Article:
Managing your inner critic
A strong and noisy inner critic and resulting feelings of being an imposter affect almost every researcher and yet, as individuals, we often think that we must be the only one, or that others don’t suffer very much from self-doubt. If only we were prepared to talk more about it, we would realise that it is a normal part of being a researcher. In a way, it is good news if we have a noisy inner critic: it means that we are stretching ourselves and there is a potential opportunity for us to develop or do something worthwhile for our careers.
Understanding, normalising and reframing the voice of our inner critic can help us to move on, and not be held back or paralysed by feelings of self-doubt. Here we share some insights and tips to help you to manage your inner critic. It may also help you to notice your team’s inner critics and support them to reframe and ignore their own self-doubts.
“Everyone feels they are an imposter. There is no such thing as a stupid question, and there is no harm in asking people, so try and get over any nervousness. It boils down to building trust with your academic mentor. It’s very important to ask the difficult questions, even if you feel embarrassed.”
- Prof Neil Alford, Associate Provost (Academic Planning)
In our set of three videos on the inner critic and imposter syndrome we explore how to recognise our unique inner critic and where the feelings of self-doubt and imposter come from. The videos are best viewed in order:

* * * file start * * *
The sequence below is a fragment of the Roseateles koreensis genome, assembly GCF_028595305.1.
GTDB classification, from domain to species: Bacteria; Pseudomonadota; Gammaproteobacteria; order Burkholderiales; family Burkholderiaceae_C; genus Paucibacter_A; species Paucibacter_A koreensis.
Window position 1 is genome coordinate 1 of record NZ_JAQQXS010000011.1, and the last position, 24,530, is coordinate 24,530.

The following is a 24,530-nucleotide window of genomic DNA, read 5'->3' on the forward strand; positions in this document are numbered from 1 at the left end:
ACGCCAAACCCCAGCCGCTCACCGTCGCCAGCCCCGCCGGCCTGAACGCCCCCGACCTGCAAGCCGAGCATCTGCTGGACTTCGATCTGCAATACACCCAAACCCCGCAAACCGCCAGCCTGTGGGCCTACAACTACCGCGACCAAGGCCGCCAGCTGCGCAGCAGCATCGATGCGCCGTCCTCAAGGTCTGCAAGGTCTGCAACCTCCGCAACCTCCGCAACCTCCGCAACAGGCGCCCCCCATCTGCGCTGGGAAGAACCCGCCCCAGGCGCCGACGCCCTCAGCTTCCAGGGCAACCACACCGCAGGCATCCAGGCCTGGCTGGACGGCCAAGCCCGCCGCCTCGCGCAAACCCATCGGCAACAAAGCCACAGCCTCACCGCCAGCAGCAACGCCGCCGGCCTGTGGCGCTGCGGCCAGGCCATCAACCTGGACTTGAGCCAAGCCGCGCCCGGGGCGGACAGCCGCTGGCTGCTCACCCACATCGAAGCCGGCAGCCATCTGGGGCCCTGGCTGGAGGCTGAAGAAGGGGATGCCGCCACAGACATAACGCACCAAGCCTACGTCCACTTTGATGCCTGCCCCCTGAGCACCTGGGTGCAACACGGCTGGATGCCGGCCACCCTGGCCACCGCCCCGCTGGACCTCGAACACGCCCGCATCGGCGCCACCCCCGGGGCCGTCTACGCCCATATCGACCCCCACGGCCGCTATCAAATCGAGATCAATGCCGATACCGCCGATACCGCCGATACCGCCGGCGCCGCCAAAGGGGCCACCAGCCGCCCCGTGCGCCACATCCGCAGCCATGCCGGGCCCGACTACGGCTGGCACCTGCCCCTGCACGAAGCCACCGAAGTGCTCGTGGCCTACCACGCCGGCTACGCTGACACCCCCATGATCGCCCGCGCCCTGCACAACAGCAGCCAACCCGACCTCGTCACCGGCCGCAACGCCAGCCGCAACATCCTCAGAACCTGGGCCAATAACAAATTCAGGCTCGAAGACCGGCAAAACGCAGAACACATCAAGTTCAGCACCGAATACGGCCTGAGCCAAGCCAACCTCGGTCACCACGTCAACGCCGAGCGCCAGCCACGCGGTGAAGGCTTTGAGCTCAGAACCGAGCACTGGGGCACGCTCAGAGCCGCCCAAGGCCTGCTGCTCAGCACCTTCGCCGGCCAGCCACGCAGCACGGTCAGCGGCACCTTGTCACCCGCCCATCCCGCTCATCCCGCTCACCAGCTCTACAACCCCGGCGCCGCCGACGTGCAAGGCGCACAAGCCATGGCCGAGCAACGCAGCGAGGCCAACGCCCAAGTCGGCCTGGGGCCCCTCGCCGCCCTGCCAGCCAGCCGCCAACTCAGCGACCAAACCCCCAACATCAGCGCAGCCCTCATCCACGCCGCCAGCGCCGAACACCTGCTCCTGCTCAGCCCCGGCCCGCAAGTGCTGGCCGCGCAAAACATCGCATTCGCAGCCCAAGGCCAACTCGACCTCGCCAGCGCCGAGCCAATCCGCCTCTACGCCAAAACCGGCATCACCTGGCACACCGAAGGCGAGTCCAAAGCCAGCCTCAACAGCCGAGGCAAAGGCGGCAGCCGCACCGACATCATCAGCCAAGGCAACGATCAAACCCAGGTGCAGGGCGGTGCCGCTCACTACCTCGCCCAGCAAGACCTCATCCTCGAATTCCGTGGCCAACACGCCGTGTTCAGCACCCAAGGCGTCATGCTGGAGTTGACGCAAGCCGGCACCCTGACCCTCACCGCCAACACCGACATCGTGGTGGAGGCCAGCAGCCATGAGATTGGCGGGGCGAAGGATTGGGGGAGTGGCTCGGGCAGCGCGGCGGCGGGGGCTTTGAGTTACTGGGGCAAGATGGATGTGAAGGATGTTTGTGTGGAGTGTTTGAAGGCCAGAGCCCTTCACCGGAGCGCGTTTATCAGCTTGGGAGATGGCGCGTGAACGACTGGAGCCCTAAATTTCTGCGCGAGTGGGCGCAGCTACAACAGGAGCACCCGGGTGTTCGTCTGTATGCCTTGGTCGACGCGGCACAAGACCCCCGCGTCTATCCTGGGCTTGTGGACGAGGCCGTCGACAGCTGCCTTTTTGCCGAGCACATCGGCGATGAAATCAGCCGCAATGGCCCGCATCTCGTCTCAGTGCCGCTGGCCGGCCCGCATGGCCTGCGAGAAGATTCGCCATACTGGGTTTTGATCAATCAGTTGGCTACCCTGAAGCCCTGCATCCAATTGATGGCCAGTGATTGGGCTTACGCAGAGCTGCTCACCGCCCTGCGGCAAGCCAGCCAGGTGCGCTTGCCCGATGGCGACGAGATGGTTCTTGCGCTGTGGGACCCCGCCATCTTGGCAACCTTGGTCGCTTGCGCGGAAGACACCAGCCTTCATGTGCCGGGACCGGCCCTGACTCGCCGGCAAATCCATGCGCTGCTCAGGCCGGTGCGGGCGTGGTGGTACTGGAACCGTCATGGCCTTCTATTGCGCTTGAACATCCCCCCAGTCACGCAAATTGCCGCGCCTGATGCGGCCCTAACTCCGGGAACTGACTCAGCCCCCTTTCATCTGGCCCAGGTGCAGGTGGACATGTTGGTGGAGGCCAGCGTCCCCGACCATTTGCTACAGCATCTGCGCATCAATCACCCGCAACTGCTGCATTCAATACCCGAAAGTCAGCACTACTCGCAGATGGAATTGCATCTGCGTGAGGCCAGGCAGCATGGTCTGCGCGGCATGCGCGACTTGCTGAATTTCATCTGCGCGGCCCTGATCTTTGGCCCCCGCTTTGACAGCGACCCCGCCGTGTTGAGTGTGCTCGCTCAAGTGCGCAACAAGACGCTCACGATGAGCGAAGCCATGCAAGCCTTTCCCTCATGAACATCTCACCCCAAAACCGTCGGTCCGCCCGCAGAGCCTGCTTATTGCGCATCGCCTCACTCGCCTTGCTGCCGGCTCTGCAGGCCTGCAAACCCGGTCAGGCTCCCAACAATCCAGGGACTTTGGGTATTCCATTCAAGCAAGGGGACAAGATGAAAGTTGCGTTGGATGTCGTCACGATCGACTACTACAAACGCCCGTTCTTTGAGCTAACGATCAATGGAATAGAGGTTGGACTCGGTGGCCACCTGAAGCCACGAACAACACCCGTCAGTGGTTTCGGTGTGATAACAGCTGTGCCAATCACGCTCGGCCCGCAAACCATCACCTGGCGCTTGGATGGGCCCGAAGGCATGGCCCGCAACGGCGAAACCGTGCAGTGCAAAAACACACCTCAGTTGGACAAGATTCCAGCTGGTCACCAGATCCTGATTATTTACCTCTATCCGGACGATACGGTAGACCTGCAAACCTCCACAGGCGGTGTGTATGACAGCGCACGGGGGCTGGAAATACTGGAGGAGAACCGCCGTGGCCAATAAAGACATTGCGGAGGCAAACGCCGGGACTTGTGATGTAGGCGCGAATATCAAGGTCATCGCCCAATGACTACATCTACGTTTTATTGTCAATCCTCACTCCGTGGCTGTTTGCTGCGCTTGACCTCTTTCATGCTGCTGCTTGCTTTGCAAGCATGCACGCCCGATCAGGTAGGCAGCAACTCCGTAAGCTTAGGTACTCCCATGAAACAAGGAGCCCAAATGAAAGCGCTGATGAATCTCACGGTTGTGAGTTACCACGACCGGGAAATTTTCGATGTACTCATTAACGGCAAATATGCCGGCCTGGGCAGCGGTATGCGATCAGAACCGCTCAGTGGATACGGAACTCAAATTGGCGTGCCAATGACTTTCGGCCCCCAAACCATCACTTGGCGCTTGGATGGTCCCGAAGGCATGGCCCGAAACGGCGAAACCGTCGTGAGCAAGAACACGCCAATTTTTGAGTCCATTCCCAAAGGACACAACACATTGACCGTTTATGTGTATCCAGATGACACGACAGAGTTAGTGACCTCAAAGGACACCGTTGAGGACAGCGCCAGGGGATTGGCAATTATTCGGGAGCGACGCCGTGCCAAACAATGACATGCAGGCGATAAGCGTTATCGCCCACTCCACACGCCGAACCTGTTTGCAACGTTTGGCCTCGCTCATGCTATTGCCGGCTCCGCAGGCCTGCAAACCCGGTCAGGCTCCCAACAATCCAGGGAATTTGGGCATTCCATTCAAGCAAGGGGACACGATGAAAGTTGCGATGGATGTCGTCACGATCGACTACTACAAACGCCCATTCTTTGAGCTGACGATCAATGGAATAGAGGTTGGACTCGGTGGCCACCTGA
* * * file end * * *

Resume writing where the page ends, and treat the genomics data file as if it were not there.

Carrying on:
Recognising the inner critic
Distinguishing the inner critic from your own positive and balanced self.
Understanding the inner critic
Understanding why you have the inner critic can help you to normalise and expect it.
Taming the inner critic
Some ideas to minimise and manage your inner critic.
Internal resources and guidance
- Training from the People and Organisational Development team: Invisible insecurity: How to deal with Imposter Syndrome
External resources and guidance
- Fast Track Impact podcast: Three ways to overcome imposter syndrome. Prof Mark Reed shares three ways to overcome imposter syndrome, based on his own experience battling feelings of inadequacy as a researcher.
- Organisational psychologist Dr Hugh Kearns’ free guide and website on the imposter syndrome in academia.
- ‘Getting away with it’: Athene Donald, Cambridge professor, shares her experience of imposter syndrome.
- Brene Brown: short video clips that will help you to stay resilient and manage your perfectionism:
- Perspectives on Perfectionism: what is perfectionism and how does it get in our way?
- Being daring: don’t care what people think
- Gratitude practice – and how it can boost wellbeing and happiness
- Longer (20 min) clip on the power of being vulnerable – a powerful and entertaining look at why we should be more daring